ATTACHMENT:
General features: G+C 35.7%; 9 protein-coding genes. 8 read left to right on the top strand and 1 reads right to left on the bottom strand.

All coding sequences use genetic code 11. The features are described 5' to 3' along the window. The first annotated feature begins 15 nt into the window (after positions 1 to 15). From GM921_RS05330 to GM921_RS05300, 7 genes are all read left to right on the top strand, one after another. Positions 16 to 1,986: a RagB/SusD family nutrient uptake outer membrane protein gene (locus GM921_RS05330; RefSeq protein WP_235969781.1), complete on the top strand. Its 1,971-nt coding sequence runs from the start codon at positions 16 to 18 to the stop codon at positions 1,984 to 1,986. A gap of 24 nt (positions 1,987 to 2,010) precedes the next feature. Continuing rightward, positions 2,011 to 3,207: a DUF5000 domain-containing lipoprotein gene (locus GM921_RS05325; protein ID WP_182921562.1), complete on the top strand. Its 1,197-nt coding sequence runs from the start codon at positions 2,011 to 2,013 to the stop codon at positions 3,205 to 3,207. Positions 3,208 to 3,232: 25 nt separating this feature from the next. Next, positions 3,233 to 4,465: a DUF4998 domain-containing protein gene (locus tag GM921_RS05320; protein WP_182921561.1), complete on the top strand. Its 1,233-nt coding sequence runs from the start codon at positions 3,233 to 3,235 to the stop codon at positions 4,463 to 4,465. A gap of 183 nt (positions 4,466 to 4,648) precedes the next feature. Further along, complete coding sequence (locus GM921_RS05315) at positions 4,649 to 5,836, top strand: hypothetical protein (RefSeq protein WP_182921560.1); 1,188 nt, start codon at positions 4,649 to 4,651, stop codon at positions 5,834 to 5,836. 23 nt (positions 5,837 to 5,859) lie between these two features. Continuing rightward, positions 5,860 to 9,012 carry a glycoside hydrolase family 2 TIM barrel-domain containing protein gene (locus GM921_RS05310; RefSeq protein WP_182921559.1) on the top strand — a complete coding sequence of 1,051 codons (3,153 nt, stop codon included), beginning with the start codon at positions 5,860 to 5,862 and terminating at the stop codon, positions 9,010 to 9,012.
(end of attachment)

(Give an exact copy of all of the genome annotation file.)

General features: G+C 35.7%; 9 protein-coding genes. 8 read left to right on the top strand and 1 reads right to left on the bottom strand.

All coding sequences use genetic code 11. The features are described 5' to 3' along the window. The first annotated feature begins 15 nt into the window (after positions 1 to 15). From GM921_RS05330 to GM921_RS05300, 7 genes are all read left to right on the top strand, one after another. Positions 16 to 1,986: a RagB/SusD family nutrient uptake outer membrane protein gene (locus GM921_RS05330; RefSeq protein WP_235969781.1), complete on the top strand. Its 1,971-nt coding sequence runs from the start codon at positions 16 to 18 to the stop codon at positions 1,984 to 1,986. A gap of 24 nt (positions 1,987 to 2,010) precedes the next feature. Continuing rightward, positions 2,011 to 3,207: a DUF5000 domain-containing lipoprotein gene (locus GM921_RS05325; protein ID WP_182921562.1), complete on the top strand. Its 1,197-nt coding sequence runs from the start codon at positions 2,011 to 2,013 to the stop codon at positions 3,205 to 3,207. Positions 3,208 to 3,232: 25 nt separating this feature from the next. Next, positions 3,233 to 4,465: a DUF4998 domain-containing protein gene (locus tag GM921_RS05320; protein WP_182921561.1), complete on the top strand. Its 1,233-nt coding sequence runs from the start codon at positions 3,233 to 3,235 to the stop codon at positions 4,463 to 4,465. A gap of 183 nt (positions 4,466 to 4,648) precedes the next feature. Further along, complete coding sequence (locus GM921_RS05315) at positions 4,649 to 5,836, top strand: hypothetical protein (RefSeq protein WP_182921560.1); 1,188 nt, start codon at positions 4,649 to 4,651, stop codon at positions 5,834 to 5,836. 23 nt (positions 5,837 to 5,859) lie between these two features. Continuing rightward, positions 5,860 to 9,012 carry a glycoside hydrolase family 2 TIM barrel-domain containing protein gene (locus GM921_RS05310; RefSeq protein WP_182921559.1) on the top strand — a complete coding sequence of 1,051 codons (3,153 nt, stop codon included), beginning with the start codon at positions 5,860 to 5,862 and terminating at the stop codon, positions 9,010 to 9,012.